Also, the examples at the end of the help would also be quite useful while working with the Command Line Interface. So the complete command to create a basic S3 bucket looks like this,

$ aws s3api create-bucket \
--my-bucket <<bucket_name>> \
--region <<region_name>>

Creating a Security-Group

The security groups are the firewalls for the instances on the AWS cloud. Just like a normal firewall, the Security-Groups have inbound and outbound rules. The following command creates a Security-Group that we will be attaching to the created we will be creating.

$ aws ec2 create-security-group — group-name MySecurityGroup — description “My security group created using CLI”

Creating an EC2 Instance

We will be creating an EC2 instance with

  • AMI —Amazon Linux 2 AMI
  • Instance Type — t2.micro as it's the only instance available in the free tier
  • Security-Group — MySecurityGroup
  • Key-Pair — my-key-pair

Most of the basic requirements have been gathered by us. Note that we have to insert IDs in arguments. The IDs could be collected one time from the WebUI. In order to launch an instance, we also need to define the subnet we want to launch our instance. Note that unlike the Region, every account has a different subnet-ids, each for each DataCentre. A subnet is an allocated space in the DataCentre of your region. Every DataCentre has a subnet allocated to you.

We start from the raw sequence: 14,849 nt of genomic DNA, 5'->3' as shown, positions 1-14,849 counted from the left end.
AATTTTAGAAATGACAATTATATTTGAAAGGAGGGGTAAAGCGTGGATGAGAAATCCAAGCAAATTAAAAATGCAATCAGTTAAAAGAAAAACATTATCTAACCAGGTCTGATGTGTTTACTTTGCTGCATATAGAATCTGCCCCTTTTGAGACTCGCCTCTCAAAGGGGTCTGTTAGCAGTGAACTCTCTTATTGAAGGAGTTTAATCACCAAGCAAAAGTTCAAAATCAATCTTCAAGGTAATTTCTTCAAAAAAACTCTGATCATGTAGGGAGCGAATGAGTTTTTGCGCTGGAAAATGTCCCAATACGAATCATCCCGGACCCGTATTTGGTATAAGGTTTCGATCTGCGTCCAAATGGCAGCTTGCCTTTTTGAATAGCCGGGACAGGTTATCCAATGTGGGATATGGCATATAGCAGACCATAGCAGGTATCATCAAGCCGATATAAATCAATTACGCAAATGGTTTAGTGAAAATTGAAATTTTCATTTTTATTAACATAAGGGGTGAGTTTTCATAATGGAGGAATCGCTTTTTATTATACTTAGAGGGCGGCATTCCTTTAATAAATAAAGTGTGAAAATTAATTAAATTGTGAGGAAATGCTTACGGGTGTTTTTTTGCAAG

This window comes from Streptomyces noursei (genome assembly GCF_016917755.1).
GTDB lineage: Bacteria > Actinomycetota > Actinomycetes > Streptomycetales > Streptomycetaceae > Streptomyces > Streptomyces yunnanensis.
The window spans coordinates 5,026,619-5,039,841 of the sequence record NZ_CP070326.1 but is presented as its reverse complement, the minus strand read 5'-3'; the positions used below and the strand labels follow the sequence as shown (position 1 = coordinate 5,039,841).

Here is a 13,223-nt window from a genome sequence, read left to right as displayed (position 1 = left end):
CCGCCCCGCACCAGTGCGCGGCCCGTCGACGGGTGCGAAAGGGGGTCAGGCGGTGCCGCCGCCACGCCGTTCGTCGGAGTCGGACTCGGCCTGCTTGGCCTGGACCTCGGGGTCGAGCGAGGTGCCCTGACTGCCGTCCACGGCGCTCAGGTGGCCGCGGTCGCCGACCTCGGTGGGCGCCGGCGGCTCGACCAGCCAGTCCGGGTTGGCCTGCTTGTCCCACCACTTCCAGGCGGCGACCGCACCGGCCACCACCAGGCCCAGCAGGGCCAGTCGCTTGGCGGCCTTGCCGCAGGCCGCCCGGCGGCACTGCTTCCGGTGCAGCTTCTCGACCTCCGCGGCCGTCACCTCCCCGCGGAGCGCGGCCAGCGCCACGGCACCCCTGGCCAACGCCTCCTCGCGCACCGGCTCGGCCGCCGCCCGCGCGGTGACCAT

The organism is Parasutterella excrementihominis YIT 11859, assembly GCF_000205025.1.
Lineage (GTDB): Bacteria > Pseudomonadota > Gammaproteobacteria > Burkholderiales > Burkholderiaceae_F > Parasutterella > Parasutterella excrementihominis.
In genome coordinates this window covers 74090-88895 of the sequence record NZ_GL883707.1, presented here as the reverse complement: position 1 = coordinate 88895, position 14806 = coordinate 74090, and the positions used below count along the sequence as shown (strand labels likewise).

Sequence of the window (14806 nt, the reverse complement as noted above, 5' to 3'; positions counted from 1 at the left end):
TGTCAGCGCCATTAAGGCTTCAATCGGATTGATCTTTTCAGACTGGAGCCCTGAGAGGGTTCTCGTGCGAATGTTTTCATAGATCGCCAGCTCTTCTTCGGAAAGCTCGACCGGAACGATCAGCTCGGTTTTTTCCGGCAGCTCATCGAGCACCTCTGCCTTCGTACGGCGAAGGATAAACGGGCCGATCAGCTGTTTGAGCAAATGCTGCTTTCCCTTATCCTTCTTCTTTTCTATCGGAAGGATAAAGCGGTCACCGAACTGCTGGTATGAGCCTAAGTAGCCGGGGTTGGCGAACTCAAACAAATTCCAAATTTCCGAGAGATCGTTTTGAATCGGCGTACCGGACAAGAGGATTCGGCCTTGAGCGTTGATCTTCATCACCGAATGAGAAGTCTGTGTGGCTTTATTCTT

The following commands create the above described EC-2 instance

$ aws ec2 run-instances \
--image-id ami-08f63db601b82ff5f \
--instance-type t2.micro \
--subnet-id subnet-d20d04ba \
--security-group-ids sg-0c40d4a1ac8fh9 \
--keyname my-key-pair

Create an EBS volume and attach it to the Instance

When an instance is launched, the image that is used to boot the instance is copied to the root volume. The root volume is ephemeral type volume, this means that, once the instance is terminated, the root volume is gone forever. Thus the common practices are creating an EBS of the desired volume and attaching the volume to the instance. The attached EBS works kinda like an External storage device on your Computer but for the AWS Instance.

The basic arguments required for creating an EBS volume is the size of the volume and the Availability Zone you want it to get from. We can also define the volume type. To know more about the volume types, visit The following command creates an EBS volume of volume-type gp2 and size 2 Gib in the Mumbai-1a subnet.

$ aws ec2 create-volume \
--volume-type gp2 \
--size 2 \
--availability-zone ap-south-1a

Attaching the EBS volume to the Instance

Once, the volume is created, we need to attach the volume to the required instance. To attach the instance the basic required parameters are device_name, Instance-id, and the Volume-id. The following command is used to attach the volume to the Instance.

$ aws ec2 attach-volumne \
--device /dev/sdv \
--instance-id i-0da2a50c255704371 \
--volume-id vol-0cd692c65f8200d79

This concludes the article, the purpose of the article was to guide the developers and engineers to use the AWS cloud using the Command-Line as automation could not be possible using the WebUI.